Hey remember all those threats from Speaker of the House Rep. John Boehner that he was going to use government money to defend DOMA in court? Which is confusing because the government, albeit a different part of it, was also responsible for deciding not to defend DOMA in court. I know. Anyways, good news, that is apparently not just a threat anymore! If John Boehner has his way, this is on like Donkey Kong.
Boehner and the House of Representatives have hired Paul Clement of the King & Spaulding law firm. Clement is a former US Solicitor General; interestingly, Prop 8 trial lawyer Ted Olson was the US Solicitor General that came before him, making for some neat symmetry. He’s also shared a client – the NFL – with David Boies. It’s a small world when it comes to high-profile litigation around same-sex marriage, apparently.
Clement has been referred to as “the LeBron James of law firm recruiting,” and at one point was tapped by George W. Bush to be the future Attorney General. It was speculated that in a potential John McCain presidency, he might be a Supreme Court justice. His most recent high-profile case was defending the NRA in McDonald v. Chicago. It seems relatively safe to say that in addition to being a talented lawyer, Paul Clement has some genuine socially conservative leanings, and that his appointment to this case was not a coincidence in that regard. (Although it’s worth noting that the website for King & Spaulding states that “King and Spaulding is committed to having the brightest and most diverse lawyers it can find, including members of the Lesbian, Gay, Bisexual and Transgender (LGBT)community,” and also that for employees of its firm, “Domestic Partner benefits are offered for same-sex couples.”)
Paul Clement’s King & Spaulding law firm is objectively described as “blue chip;” Clement is rumored to be in the $5 million per year bracket. We probably won’t be told how much the House is paying Clement, but we do know where Boehner wants the money to come from:
“The burden of defending DOMA, and the resulting costs associated with any litigation that would have otherwise been born by DOJ, has fallen to the House.Obviously, DOJ’s decision results in DOJ no longer needing the funds it would have otherwise expended defending the constitutionality of DOMA. It is my intent that those funds be diverted to the House for reimbursement of any costs incurred by and associated with the House, and not DOJ, defending DOMA.”
His idea seems, at best, willfully ignorant of the fact that the reason the DoJ has given up “the burden of defending DOMA” is because it has ruled the amendment unconstitutional and therefore an irresponsible use of the government’s time and money. His whole scheme seems pretty willfully ignorant in general, in fact, given the fact that the government almost shut down because of a lack of funding, and is still limping along on a lot of talk about compromise. Just for the sake of full disclosure, here are some of the current headlines about John Boehner and the government’s budget:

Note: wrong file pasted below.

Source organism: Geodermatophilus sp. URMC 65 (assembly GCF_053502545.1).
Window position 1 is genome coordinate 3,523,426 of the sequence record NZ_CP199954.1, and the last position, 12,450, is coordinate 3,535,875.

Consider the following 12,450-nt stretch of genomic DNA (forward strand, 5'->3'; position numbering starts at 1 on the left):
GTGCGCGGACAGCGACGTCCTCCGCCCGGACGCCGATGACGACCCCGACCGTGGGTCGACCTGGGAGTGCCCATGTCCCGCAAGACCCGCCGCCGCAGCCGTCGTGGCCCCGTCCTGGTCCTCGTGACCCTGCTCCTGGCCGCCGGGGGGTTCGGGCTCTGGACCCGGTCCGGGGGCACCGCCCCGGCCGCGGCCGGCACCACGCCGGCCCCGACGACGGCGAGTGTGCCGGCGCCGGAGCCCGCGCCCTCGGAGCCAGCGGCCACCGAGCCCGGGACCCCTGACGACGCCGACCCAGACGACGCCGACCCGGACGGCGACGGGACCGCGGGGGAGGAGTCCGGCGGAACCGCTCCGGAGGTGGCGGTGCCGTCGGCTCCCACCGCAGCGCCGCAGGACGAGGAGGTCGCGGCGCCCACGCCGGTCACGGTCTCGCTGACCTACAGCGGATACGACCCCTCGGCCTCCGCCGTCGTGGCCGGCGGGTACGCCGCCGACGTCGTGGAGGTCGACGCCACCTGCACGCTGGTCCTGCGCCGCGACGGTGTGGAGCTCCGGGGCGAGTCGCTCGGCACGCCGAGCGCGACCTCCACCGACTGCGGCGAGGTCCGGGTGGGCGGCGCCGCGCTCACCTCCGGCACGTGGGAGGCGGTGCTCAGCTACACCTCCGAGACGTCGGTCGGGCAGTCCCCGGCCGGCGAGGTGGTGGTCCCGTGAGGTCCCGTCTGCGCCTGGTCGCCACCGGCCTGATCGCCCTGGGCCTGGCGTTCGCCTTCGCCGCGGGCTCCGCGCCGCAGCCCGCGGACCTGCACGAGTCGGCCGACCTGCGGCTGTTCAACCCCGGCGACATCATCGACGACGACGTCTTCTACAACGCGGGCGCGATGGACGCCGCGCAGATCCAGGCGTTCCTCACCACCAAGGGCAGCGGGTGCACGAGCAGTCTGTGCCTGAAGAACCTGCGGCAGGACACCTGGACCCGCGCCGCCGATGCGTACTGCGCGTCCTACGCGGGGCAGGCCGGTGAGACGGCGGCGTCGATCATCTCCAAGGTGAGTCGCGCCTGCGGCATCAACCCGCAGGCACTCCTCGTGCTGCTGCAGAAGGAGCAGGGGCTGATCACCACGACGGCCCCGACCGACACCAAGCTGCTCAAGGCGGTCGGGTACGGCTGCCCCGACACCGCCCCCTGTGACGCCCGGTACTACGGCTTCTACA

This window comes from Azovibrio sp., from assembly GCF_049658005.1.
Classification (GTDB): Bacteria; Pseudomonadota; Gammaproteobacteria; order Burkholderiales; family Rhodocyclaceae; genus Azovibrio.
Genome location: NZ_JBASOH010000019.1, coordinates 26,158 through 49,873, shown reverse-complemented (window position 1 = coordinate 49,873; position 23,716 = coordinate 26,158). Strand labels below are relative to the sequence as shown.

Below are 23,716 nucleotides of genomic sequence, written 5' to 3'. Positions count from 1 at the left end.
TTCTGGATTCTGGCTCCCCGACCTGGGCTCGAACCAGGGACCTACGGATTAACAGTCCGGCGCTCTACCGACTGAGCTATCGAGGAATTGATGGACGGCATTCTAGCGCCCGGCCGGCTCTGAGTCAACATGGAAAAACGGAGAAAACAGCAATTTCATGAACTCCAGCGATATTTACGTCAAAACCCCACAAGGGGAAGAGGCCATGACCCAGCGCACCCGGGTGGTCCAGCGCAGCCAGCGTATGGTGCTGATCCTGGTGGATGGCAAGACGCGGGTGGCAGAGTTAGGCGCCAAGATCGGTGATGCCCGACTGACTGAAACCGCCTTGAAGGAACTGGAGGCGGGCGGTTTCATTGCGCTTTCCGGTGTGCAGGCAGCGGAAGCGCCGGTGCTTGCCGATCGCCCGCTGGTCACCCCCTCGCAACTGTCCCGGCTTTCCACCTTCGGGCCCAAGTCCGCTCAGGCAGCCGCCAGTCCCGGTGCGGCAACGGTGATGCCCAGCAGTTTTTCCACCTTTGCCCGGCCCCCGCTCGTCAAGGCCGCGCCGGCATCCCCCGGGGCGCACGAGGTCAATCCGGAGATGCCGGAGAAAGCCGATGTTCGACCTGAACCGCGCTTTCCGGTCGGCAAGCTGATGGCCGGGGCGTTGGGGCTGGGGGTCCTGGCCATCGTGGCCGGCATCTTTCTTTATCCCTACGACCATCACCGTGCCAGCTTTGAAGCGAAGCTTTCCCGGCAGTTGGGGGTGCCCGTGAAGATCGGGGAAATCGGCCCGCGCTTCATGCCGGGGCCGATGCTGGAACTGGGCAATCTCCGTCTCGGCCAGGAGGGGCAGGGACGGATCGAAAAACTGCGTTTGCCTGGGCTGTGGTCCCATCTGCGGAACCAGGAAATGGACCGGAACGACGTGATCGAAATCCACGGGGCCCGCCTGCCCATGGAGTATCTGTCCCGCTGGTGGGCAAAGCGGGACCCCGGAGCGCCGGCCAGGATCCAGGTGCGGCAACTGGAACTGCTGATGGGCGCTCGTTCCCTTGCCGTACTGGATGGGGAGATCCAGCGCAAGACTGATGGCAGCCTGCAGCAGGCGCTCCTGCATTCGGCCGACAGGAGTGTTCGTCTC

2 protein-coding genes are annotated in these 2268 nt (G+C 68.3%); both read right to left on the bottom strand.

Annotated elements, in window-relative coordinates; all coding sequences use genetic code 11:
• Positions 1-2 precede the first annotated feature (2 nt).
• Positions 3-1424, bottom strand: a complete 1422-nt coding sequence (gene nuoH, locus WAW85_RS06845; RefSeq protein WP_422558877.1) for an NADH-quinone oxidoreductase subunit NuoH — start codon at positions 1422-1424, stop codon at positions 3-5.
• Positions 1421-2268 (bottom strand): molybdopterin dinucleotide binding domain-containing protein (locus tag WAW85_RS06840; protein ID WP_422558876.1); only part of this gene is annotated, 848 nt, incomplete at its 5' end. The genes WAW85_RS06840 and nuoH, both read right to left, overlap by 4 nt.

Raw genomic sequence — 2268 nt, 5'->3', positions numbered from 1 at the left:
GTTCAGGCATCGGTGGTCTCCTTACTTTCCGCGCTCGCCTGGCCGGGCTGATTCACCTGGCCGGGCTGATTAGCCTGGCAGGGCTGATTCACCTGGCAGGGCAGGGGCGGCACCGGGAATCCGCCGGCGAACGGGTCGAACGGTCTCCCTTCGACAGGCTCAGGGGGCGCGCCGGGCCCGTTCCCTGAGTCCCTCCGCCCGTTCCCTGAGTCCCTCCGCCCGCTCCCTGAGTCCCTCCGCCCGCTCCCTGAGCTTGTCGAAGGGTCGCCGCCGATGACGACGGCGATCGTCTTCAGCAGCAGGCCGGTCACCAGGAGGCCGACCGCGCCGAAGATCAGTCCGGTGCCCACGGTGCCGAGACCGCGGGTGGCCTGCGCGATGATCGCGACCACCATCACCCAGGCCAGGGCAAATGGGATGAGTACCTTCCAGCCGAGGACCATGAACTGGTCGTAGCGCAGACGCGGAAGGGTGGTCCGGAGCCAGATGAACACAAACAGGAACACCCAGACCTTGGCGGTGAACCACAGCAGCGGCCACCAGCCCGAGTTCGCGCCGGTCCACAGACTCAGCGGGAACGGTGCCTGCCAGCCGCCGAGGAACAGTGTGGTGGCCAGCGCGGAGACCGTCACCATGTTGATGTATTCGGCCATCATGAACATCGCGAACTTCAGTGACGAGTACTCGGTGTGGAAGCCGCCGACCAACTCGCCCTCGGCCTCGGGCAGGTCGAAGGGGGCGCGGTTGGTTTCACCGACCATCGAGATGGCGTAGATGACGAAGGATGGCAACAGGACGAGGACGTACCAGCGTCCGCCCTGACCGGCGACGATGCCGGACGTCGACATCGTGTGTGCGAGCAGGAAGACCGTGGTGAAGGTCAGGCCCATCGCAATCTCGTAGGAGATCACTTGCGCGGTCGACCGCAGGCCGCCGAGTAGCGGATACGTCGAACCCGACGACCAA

While Boehner’s maneuvering in the budget negotiations in Congress have been lauded by some, others are harshly critical of his allowing more spending in the final budget than he originally promised conservative voters. Do those voters fear same-sex marriage enough to approve spending money we don’t have in order to fight it? That’s what Nancy Pelosi wants to know: she says that the House still hasn’t provided an actual cost for hiring Clement, nor has anyone been allowed to see his contract. Clement will receive $520/hour for his services, and some reports indicate that this is a deal and the firm typically makes up to $900/hour. It seems like creating 50 new $10/hour jobs for American citizens would be a better way to spend that money, but I digress.
“Unfortunately, your letter did not respond to the central question in my March 11th letter: the cost to taxpayers of hiring outside legal counsel,” Pelosi wrote. “Again, I am requesting that you disclose the cost of hiring outside counsel for the 12 cases where DOMA is being challenged.”
This is just really special on so many levels!
After a few Presidential terms in a row of jokes about secession and dividing up the country between red and blue, it’s still shocking to see this play itself out in Congress; bipartisanship is one thing, but the relationship between the House and the rest of the legislative and executive branches is starting to look like an all-out war within our own government. Which is maybe unsurprising; the current GOP has been identified as a party of warhawks for a long time now.
But it’s never been so clear that winning what they’ve decided is a cultural war has trumped what’s always been the basic tenets of the Republican party: reducing government spending, cutting taxes, and making sure that the White House stays out of our homes and our lives. When did that happen? And how long is it going to last?
P.S. Maybe go sign this petition real quick: Tell Law Firm King & Spalding Don’t Defend Bigotry Against LGBT People